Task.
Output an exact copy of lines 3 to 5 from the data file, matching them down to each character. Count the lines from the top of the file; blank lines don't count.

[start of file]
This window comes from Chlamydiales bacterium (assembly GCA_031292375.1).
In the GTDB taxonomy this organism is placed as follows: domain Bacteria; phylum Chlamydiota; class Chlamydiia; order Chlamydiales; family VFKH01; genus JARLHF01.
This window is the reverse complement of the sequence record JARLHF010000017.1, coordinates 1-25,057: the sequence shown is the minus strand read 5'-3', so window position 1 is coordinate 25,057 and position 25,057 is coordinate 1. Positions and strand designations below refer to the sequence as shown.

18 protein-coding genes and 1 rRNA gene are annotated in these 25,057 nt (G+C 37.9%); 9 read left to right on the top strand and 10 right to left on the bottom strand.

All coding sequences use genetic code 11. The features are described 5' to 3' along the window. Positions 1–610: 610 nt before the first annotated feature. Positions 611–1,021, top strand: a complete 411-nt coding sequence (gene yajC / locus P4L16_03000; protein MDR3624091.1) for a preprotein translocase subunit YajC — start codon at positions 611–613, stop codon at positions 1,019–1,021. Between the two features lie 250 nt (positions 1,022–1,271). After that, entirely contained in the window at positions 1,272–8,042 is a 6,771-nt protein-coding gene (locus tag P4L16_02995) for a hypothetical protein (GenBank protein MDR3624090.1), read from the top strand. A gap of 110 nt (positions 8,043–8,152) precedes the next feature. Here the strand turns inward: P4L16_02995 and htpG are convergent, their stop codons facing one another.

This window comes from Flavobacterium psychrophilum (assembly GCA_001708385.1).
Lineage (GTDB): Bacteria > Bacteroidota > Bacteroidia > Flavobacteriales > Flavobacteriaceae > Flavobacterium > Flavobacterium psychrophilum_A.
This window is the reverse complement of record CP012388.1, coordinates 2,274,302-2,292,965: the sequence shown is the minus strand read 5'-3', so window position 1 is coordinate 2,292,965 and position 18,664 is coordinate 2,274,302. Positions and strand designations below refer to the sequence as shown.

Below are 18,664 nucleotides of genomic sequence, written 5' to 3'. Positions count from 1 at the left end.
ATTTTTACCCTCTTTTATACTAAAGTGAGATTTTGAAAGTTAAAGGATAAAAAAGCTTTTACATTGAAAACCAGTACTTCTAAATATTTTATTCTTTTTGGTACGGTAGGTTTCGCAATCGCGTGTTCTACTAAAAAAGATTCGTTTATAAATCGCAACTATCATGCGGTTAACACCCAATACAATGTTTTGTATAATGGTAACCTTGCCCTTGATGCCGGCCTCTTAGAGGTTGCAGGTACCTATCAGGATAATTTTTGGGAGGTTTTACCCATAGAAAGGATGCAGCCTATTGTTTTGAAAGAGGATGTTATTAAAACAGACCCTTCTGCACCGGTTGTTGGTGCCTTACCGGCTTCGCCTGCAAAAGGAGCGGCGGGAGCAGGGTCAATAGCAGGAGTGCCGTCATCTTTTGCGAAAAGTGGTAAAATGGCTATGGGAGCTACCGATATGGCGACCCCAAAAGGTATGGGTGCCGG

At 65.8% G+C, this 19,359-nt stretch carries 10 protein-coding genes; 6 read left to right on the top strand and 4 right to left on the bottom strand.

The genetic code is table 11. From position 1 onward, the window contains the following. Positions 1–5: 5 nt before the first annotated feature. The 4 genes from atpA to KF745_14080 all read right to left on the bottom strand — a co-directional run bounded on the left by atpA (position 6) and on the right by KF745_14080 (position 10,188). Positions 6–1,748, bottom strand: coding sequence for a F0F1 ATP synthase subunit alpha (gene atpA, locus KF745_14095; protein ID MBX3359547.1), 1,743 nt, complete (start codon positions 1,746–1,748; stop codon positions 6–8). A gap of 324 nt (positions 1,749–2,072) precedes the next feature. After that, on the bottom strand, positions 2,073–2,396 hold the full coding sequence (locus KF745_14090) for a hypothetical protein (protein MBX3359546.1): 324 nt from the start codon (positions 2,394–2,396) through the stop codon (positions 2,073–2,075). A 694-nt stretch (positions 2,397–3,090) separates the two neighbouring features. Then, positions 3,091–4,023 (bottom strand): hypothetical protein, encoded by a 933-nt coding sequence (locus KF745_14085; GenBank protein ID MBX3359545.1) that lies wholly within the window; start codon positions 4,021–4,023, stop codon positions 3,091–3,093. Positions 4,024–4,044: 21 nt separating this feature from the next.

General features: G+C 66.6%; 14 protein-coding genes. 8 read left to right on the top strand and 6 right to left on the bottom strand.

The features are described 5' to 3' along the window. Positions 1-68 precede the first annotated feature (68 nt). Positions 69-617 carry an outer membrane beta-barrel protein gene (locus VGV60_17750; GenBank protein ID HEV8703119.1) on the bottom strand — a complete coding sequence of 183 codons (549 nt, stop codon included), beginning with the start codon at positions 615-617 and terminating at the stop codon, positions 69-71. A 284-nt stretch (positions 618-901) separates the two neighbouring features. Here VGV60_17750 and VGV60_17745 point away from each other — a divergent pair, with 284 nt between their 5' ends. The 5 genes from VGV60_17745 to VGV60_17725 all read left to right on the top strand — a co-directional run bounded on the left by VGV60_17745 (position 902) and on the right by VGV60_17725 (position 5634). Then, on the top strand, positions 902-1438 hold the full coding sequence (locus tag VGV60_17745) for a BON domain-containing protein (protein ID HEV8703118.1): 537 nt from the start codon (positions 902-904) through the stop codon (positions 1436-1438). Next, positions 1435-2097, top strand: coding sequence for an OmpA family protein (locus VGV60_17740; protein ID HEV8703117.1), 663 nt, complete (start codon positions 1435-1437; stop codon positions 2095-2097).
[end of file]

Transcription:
This window is the reverse complement of the sequence record JARLHF010000017.1, coordinates 1-25,057: the sequence shown is the minus strand read 5'-3', so window position 1 is coordinate 25,057 and position 25,057 is coordinate 1. Positions and strand designations below refer to the sequence as shown.

18 protein-coding genes and 1 rRNA gene are annotated in these 25,057 nt (G+C 37.9%); 9 read left to right on the top strand and 10 right to left on the bottom strand.

All coding sequences use genetic code 11. The features are described 5' to 3' along the window. Positions 1–610: 610 nt before the first annotated feature. Positions 611–1,021, top strand: a complete 411-nt coding sequence (gene yajC / locus P4L16_03000; protein MDR3624091.1) for a preprotein translocase subunit YajC — start codon at positions 611–613, stop codon at positions 1,019–1,021. Between the two features lie 250 nt (positions 1,022–1,271). After that, entirely contained in the window at positions 1,272–8,042 is a 6,771-nt protein-coding gene (locus tag P4L16_02995) for a hypothetical protein (GenBank protein MDR3624090.1), read from the top strand. A gap of 110 nt (positions 8,043–8,152) precedes the next feature. Here the strand turns inward: P4L16_02995 and htpG are convergent, their stop codons facing one another.